(WASHINGTON) — Douglas Shulman, the former commissioner of the Internal Revenue Service, said Tuesday he was “dismayed and saddened” that his agency had improperly targeted conservative groups, but declined to offer a direct apology and dismissed suggestions that he misled Congress.
The testimony from Shulman, who was making his first public appearance since the IRS controversy broke into the open two weeks ago, did not satisfy members of the Senate Finance Committee. He faced more than three hours of stern questioning from Democrats and Republicans, but said “I don’t believe I was aware” when asked why he had not informed Congress about potential problems percolating at the IRS office in Cincinnati.
“I agree that this is an issue that when someone spotted it, they should have brought it up the chain and they didn’t,” Shulman said. “Why they didn’t, I don’t know.”
Shulman, who was first appointed by President George W. Bush, acknowledged that the scandal had placed a “blemish” on the IRS. But he said the task facing the IRS was “very, very, very, very difficult,” given the rapid rise of groups seeking tax-exempt status.
Shulman, whose term ended last year, said he was aware back then that the inspector general overseeing the IRS was reviewing reports of conservative groups’ being targeted. But he said he didn’t know the details and only became aware of them recently, six months after leaving his post.
He said he was not directly involved with approving tax-exempt requests by groups. He said he thought it would be “inappropriate to get involved with cases” because he was a political appointee.
Sen. Max Baucus of Montana, chairman of the committee, ordered a second round of questioning after he said the answers had been unsatisfactory.
“The American people have every right to be outraged,” the Democrat said.
Sen. John Cornyn, R-Texas, was among the committee members who expressed outrage with Shulman.
“The buck doesn’t stop with you?” asked Cornyn, who repeatedly pressed for an apology.
“I certainly am not personally responsible for creating a list that had inappropriate criteria on it,” Shulman said.
He added, “This happened on my watch. I very much regret that this happened on my watch.”
With a stern tone, Cornyn replied, “I don’t think that qualifies as an apology.”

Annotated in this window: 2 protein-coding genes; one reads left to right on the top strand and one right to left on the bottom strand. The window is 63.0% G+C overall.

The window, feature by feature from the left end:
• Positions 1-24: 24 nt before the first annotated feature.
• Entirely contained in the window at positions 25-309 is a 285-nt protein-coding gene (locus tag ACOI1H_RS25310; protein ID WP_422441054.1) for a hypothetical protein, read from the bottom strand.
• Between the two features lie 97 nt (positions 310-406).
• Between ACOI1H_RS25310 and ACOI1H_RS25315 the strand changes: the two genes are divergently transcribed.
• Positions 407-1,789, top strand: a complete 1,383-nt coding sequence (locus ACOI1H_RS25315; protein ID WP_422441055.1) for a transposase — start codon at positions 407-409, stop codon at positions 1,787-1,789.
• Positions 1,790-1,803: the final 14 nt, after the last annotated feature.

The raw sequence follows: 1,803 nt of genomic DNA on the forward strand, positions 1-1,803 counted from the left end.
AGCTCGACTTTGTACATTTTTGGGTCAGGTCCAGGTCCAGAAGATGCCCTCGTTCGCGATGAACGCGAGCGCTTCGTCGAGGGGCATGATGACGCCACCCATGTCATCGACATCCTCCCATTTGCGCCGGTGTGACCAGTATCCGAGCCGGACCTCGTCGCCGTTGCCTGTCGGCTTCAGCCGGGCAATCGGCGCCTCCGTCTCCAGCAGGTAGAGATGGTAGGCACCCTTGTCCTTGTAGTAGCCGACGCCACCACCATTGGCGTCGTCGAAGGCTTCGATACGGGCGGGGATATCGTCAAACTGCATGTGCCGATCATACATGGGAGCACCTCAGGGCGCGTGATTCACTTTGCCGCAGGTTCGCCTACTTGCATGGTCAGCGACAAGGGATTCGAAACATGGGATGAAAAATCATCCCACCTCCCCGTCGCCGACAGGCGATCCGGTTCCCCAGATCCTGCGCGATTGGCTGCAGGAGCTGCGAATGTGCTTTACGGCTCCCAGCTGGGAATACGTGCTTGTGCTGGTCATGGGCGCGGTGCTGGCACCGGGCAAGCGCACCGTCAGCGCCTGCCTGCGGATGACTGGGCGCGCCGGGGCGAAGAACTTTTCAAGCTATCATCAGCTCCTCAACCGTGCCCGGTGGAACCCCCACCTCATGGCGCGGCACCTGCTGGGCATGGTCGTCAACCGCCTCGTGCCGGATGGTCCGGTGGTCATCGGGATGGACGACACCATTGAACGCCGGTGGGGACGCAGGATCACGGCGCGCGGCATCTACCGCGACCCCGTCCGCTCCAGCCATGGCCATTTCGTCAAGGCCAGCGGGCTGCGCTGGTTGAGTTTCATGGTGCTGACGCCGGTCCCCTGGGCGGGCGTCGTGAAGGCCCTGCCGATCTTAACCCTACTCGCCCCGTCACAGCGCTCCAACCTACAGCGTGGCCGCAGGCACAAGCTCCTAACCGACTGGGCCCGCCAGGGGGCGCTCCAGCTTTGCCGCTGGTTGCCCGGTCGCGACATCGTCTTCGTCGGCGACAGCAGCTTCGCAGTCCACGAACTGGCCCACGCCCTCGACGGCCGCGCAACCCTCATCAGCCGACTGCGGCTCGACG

The senators also repeatedly pressed Steven Miller, the outgoing acting IRS commissioner who was dismissed last week by President Obama, for new details about what officials in Washington were aware of the targeting practices — and when.
Miller said he assumed responsibility for the unusual nature of how the controversy burst into public view. A question was planted at a May 10 meeting with tax lawyers, a week before the Treasury Department’s inspector general was set to release an investigation accusing the IRS of misconduct in its treatment of tea party and other conservative groups.
“We thought we’d get out an apology,” Miller said. “Obviously, the entire thing was an incredibly bad idea.”
As he did during an appearance before a House committee last week, Miller also apologized “for the mistakes made and the poor service.” He said, “partisanship or the perception of partisanship does not belong in the IRS,” but adding that the decisions were not politically motivated.
“I think foolish mistakes were made by people trying to be more efficient,” Miller continued, “not partisan.”
Sen. Orrin Hatch of Utah, the ranking Republican on the committee, pressed the two IRS officials on why they have not corrected their previous testimony to Congress when they denied that tea party and other conservative groups were being singled out for exhaustive reviews. He accused Miller of committing a “lie by omission.”
“Why did you mislead me?” Hatch said.
“I did not lie, sir,” Miller replied.
The inspector general overseeing the IRS, J. Russell George, said he had no reason to believe the conservative groups were targeted because of political bias by IRS agents. But he said his office continued to investigate.
“This matter is not over as far as we are concerned,” George said.
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